Background: Simulators for surgical education are in high demand due to new curriculum requirements for surgical residency accreditation. Our aim was to assess the usability and perceived effectiveness of a three-dimensional (3-D) pelvic anatomy teaching module derived from human magnetic resonance and computerized tomography images. Methods: A convenience sample of medical students and surgery residents was surveyed. Results are frequency (proportion) of respondents who agreed or strongly agreed with each statement. Results: Ten participants (5 medical students, 5 surgical residents) completed the survey. At baseline, a minority (30%) self-reported a very good knowledge of pelvic anatomy; none reported excellent knowledge of pelvic anatomy. All participants agreed that the module teaches clinically relevant anatomy; 90% preferred this type of education to traditional methods. Fifty percent of participants felt the module needed a higher level of anatomic detail. Participants specifically requested inclusion of Denonvillier's and Waldeyer's fascia, and the component muscles of the pelvic floor. Conclusions: These pilot results suggest that our 3-D pelvic anatomy teaching module is easy to use and would enhance student learning of anatomy over traditional methods in an effective manner. Further study is warranted to assess the incremental impact of this and standard educational interventions for teaching surgical anatomy.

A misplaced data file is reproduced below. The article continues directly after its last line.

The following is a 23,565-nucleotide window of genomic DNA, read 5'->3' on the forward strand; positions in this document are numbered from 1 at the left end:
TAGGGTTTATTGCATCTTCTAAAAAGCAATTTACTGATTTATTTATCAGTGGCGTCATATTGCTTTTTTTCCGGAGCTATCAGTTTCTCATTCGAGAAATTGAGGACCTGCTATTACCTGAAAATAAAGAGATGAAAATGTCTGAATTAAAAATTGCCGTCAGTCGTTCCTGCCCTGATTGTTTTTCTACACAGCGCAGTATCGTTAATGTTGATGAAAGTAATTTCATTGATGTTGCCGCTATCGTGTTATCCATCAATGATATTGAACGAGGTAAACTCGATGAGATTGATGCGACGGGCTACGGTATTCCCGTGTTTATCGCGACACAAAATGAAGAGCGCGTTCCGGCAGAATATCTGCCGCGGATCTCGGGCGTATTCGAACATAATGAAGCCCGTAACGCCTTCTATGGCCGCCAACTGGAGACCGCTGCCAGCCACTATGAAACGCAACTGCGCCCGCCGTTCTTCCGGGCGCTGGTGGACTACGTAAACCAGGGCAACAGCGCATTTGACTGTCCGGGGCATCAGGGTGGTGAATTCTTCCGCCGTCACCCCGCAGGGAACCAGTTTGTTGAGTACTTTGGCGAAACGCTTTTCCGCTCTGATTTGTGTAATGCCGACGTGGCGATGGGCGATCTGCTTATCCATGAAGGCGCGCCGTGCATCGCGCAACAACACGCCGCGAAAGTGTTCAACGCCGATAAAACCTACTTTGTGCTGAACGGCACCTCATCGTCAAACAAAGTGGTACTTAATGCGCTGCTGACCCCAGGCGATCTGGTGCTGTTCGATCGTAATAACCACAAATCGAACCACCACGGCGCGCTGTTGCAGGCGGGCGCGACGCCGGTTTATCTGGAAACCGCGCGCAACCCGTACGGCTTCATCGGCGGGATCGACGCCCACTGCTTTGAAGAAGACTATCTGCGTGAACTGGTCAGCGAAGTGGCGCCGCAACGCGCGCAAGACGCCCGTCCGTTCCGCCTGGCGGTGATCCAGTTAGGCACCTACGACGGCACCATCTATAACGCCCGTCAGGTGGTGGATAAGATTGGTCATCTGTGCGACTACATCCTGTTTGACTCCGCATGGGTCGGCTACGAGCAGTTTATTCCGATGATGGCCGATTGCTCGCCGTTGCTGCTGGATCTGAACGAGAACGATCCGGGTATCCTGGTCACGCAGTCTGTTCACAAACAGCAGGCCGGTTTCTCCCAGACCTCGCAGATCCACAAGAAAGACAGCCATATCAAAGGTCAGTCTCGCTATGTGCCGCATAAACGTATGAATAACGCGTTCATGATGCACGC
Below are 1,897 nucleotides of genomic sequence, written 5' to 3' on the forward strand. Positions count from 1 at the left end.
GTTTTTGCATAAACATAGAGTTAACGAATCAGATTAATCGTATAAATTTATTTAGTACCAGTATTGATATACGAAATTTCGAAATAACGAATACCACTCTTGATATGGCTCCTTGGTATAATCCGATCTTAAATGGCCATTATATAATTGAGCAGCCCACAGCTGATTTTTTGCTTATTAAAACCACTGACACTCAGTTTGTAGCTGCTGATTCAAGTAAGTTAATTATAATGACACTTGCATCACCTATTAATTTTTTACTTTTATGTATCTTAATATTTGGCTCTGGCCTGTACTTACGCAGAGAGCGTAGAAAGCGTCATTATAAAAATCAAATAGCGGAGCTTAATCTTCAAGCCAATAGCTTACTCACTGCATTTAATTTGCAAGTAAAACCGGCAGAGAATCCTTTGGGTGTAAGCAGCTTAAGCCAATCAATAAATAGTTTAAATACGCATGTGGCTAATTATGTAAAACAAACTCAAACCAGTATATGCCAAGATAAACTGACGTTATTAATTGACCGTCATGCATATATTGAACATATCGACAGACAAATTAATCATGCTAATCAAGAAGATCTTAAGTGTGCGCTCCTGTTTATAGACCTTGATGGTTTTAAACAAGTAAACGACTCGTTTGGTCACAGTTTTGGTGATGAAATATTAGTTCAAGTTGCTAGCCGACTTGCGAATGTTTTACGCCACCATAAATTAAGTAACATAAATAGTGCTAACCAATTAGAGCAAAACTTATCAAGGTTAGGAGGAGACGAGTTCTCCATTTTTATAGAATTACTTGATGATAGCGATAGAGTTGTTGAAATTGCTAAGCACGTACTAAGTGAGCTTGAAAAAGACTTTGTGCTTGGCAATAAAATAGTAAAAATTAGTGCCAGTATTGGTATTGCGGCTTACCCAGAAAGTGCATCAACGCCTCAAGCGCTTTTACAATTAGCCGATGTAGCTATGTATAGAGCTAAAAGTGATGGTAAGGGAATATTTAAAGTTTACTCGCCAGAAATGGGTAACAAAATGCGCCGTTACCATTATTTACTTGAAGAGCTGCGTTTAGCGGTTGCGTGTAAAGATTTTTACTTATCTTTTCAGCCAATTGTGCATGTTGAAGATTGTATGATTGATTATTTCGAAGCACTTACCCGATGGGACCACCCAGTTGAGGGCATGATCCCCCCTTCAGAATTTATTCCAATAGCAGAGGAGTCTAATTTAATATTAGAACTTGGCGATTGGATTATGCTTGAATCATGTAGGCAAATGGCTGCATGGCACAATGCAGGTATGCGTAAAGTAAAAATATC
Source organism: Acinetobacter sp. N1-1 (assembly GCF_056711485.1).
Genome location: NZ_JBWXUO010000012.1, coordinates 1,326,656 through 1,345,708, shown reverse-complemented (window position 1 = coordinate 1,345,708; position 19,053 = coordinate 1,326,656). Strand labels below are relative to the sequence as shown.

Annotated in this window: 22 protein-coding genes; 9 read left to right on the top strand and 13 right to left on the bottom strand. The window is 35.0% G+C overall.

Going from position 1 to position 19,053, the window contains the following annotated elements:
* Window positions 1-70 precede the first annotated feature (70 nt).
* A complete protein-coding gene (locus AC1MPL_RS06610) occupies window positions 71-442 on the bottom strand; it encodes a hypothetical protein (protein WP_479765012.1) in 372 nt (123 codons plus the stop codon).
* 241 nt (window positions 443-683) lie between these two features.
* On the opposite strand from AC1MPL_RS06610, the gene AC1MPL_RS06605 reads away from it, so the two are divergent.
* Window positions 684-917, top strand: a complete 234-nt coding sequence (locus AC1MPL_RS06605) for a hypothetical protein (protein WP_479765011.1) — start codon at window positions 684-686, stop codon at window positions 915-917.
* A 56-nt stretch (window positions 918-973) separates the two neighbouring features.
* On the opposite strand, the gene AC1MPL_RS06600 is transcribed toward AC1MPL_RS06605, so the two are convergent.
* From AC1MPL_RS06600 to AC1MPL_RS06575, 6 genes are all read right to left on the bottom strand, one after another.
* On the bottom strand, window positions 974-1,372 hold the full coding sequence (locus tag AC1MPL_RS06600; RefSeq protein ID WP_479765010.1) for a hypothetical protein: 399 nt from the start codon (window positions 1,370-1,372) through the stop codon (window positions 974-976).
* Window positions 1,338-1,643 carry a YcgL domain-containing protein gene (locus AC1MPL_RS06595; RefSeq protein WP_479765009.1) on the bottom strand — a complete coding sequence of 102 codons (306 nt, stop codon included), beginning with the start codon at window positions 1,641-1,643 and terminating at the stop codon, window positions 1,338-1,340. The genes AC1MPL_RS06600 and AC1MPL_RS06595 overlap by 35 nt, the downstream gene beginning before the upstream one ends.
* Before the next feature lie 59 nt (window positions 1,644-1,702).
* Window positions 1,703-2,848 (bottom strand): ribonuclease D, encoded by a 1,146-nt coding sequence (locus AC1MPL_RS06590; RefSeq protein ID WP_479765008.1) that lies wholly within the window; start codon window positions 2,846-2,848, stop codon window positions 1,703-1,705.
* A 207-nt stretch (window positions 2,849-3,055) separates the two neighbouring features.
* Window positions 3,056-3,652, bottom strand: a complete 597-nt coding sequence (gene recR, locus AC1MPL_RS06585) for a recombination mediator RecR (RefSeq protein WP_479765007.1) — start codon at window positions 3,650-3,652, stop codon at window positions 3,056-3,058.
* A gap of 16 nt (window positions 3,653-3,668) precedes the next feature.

- virtual anatomy
ASJC Scopus subject areas